Candela C-8

A Swedish built Candela C-8 foiling cruiser. Photo: Candela.

As I attempted to write the first paragraph of this weblog post, an observer came by. So I made a comment, hoping for some encouragement: “Beautiful boat, isn’t it?”

“Not particularly,” came the reply. “It looks awfully cold. They even have to wear toques. If someone fell in the water, how would they get back onboard?”

At that point I realized, yet again, that the observer and I live in two different universes. In my universe, the boat motor stops, the foils sink and the hull floats on the water. The person in the water is dragged through the open transom onto the boat. It is probably one of the easiest boats in existence to effect a rescue. I replied, “Would you like some tea?”

Tea is one of her passions, while watercraft are one of mine. A major achievement was building a sailing dinghy, a 2.4 meter long Sabot, at the age of thirteen. In my adult life I have owned two sailboats, including a Eygthene 24 cruiser.

Theoretically, I share the same speed obsession as Toad of Toad Hall as found in Kenneth Graham’s (1859 – 1932) Wind in the Willows (1908), but in a more maritime variant. I appreciate fast sailboats including America’s cup AC72 foiling catamarans, AC75 foiling monohulls and even more affordable foiling Moth dinghys.

Practically, I usually sailed my cruiser from its harbour to a small inlet two nautical miles (NM = 3.5 km) away. I would then anchor, and enjoy the tranquility of its relatively remote location. One could make that journey in almost any type of boat, including a kayak or a row boat. The advantages of a cruiser include its galley, bunks, head and shelter from inclement weather.

A glimmer of hope that I might appreciate motorized vessels occurred in 2015. Aspiring to develop a new industry here in Norway, I gave my Technology students an assignment to design an electrically powered, water-jet vessel, based on a surfboard. I introduced the topic by showing a video about river jetsurfing. Now there are foiling boards as well, as this video shows. There are other foiling boards available, but most of them use propellers rather than waterjets, something I find ill-advised.

The Candela C-8 impresses me in several different ways.

First, the hull is constructed out of carbon fibre, using vacuum molding techniques to create a rigid platform to mount the driveline and foils, as well as passenger accommodation. It is also lightweight. However, it is not something that I would like to come into close contact with sharp rocks.

Second, the driveline is remarkable. The battery is enclosed in a waterproof container, to prevent salt-water from damaging it. It is freshwater cooled. Its 40 kWh lithium ion NMC battery pack (from BMW i3) could (theoretically) power the vessel for 50 NM = 92.6 km = 57.5 miles. However, even Candela admits that a more probable result is 40 NM at 20 knots = 2 hours. The motor uses 70 kW to take off and start foiling, 16 kW to foil at 23 knots, and 37 kW at full speed = 30 knots.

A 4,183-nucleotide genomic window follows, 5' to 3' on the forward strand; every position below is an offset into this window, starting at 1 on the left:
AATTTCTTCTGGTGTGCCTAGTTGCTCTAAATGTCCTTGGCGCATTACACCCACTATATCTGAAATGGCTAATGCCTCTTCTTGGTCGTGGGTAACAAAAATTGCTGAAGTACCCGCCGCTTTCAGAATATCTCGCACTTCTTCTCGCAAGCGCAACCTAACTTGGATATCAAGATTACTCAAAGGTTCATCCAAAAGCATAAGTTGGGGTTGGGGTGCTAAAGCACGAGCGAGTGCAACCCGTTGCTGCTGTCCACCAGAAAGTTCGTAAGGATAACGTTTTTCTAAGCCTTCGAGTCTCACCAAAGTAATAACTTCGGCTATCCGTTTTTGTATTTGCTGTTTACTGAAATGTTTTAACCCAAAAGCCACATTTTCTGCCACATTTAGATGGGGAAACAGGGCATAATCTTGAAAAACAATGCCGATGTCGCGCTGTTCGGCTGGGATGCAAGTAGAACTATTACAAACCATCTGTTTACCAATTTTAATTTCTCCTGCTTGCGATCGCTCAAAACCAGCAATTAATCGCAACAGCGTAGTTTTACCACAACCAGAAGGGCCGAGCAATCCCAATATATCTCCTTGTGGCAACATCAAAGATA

The C-Pod showing foils and contra-rotating propellers. Photo: Candela.

The motor is housed underwater, which provides cooling and noise reduction. Further, it is equipped with contra-rotating propellers, that is two propellers that rotate in opposite directions about a common axis, usually to minimize the effect of torque. This approach reduces the size of propellers needed, but it is a more complicated (read: expensive) system that may require more maintenance. Candela claims that its C-POD requires no maintenance and will operate for 3000 hours without service. They state that it is built to last a human lifetime, without maintenance. In addition, there is no need to change oil or cooling fluid, as the sealed electric motors are cooled by the flow of seawater. It is important to note that with contra-rotating propellers, hydrodynamic gains may be partially reduced by mechanical losses in shafting.

An exploded view of the C-Pod driveline showing the two shafts, and twin motors. Photo: Candela.

Third, the flight control system uses ten sensors to estimate the position, velocity, and acceleration of the boat on all axis, and to determine/ estimate the real-time system state. This allows the vessel to operate in rough sea and make sudden and sharp turns. It is so much quieter than a hovercraft.

Fourth, I suspect there is a brilliant navigation system provided, that will keep those onboard out of danger. In addition, I suspect there is a dead-man switch/ man-overboard button that, when engaged, will automatically maneuver the vessel back to the point where the person fell overboard, or became incapacitated.

With a starting price of €290 000, I cannot afford to buy a C-8. No, I have never bought lottery tickets out of principle, so I have no prospects of ever being able to afford one. I would like to encourage my younger friends and family to follow the used market. I estimate that a 20 year old vessel (at about 20% of the price) will offer optimal value.

If any of my offspring are wondering what to get me for my 80th birthday in 2028, a day foiling would be ideal. They can even choose the location, with the Salish Sea, San Francisco Bay or the Stockholm archipelago, three of numerous possibilities.

MaterialCarbon fiber
Weight1605 kg DC version
Passengers8 passengers including driver
Length8.50 m
Width2.50 m
Speed24 kn cruise, 30 kn top
MotorCandela C-Pod (45/50 kW)
Range50+ NM at cruising speed
+3 NM at 4 kn in limp home mode
Draft0.5 m in shallow mode
0,9 m in planing mode
0,8 m while foiling
1.5 m while not foiling, foils extended
Charging230Vx1x16A: 13h
230Vx3x32A: 2,5h